A judicial reminder to check your mail, avoid red tags, and appeal them in a timely fashion if you're looking to sue...
Rasooly v. City of Oakley: The Court reminds property owners to check their mail and their (nuisance) properties regularly because the exhaustion doctrine applies to “red tags.”
Mr. Rasooly owns an industrial building that the City red-tagged in 2015 because of “structural deterioration” that made the building unsafe. The City Council affirmed the red-tag and Rasooly challenged that decision via writ petition. The parties attempted to settle the dispute when Rasooly agreed to submit plans and complete necessary construction work. This work never happened, and Rasooly “went dark” in communications with the City.
The City then issued a second red tag in 2017. After negotiations between Mr. Rasooly and the City fell apart, the City issued a second red-tag in 2017. It posted the order on the property and also sent it by certified mail to Mr. Rasooly’s post office box. The mailed notice was ultimately returned undelivered.
After the City’s 20-day appeal window expired, the City notified Mr. Rasooly’s attorney of the red tag and the attorney amended the original petition to challenge the second red tag. The City moved for judgment on the basis that Rasooly failed to exhaust administrative remedies because he did not appeal the second red tag within the appeal window.
The trial and appellate courts both agreed with the City: Rasooly had failed to exhaust administrative remedies. Confirming that the normal rules of statutory interpretation apply to ordinances as to statutes, the court relied on the plain meaning of the municipal code. The municipal code permitted posting and mail service, so the City’s use of the “nail and mail” approach provided adequate notice of the red tag.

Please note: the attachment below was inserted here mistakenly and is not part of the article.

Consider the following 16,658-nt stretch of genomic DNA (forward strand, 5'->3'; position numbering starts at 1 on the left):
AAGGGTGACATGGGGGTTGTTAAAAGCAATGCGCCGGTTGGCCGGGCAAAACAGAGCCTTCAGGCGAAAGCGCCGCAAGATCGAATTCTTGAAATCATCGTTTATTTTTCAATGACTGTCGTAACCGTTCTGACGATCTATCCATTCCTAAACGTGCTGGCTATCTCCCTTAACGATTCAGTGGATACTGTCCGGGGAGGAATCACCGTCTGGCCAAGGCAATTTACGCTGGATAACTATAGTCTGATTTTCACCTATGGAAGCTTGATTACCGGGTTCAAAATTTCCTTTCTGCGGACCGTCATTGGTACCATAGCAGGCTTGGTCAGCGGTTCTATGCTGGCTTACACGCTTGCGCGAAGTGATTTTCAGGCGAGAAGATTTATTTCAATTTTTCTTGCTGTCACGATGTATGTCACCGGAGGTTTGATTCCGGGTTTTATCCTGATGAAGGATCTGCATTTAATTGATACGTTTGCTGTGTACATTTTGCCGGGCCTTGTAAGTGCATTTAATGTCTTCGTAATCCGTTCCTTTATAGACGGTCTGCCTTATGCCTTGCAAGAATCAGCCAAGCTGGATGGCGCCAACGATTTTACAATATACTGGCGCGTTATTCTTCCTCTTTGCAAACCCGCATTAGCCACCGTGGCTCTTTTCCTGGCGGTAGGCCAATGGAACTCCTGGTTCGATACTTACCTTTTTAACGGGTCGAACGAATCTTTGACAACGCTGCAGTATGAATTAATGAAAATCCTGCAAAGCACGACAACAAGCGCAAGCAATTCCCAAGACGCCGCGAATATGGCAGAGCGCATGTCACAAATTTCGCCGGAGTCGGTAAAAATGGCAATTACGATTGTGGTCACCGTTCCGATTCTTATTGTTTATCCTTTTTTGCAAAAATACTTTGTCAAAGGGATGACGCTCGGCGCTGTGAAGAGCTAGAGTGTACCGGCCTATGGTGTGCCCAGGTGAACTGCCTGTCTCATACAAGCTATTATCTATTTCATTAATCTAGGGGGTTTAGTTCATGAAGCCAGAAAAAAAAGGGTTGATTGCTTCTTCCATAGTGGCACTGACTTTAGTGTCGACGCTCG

When the petitioner has not exhausted administrative remedies, the court lacks jurisdiction to hear the dispute and dismissal is appropriate.
The court included what could be considered snarky rebukes to both petitioner and the City. For petitioner, the court admonished that he had chosen not to check mail for more than 30 days, despite two advisories that uncollected certified mail awaited. The court further noted that petitioner “was unaware of the posted notice…only because he chose not to visit a location he knew was subject to unresolved code enforcement issues.” The court implied that a reasonable property owner would both check its mail more than once a month and would visit its property, particularly if there were unresolved safety problems.
The City was not immune from rebuke. In a footnote, the court noted that the City could have extended “simple professional courtesy” and called Rasooly’s attorney to advise him of the red tag. No record evidence showed malfeasance, though, and the court held that simple statutory notice was acceptable even if not courteous.
This case provides a reminder for both property owners and cities to be diligent and thorough. However, this came with a lot of expense and delay. And ultimately, none of the effort went to addressing the straightforward underlying problem: simply fixing an unsafe building to eliminate hazards.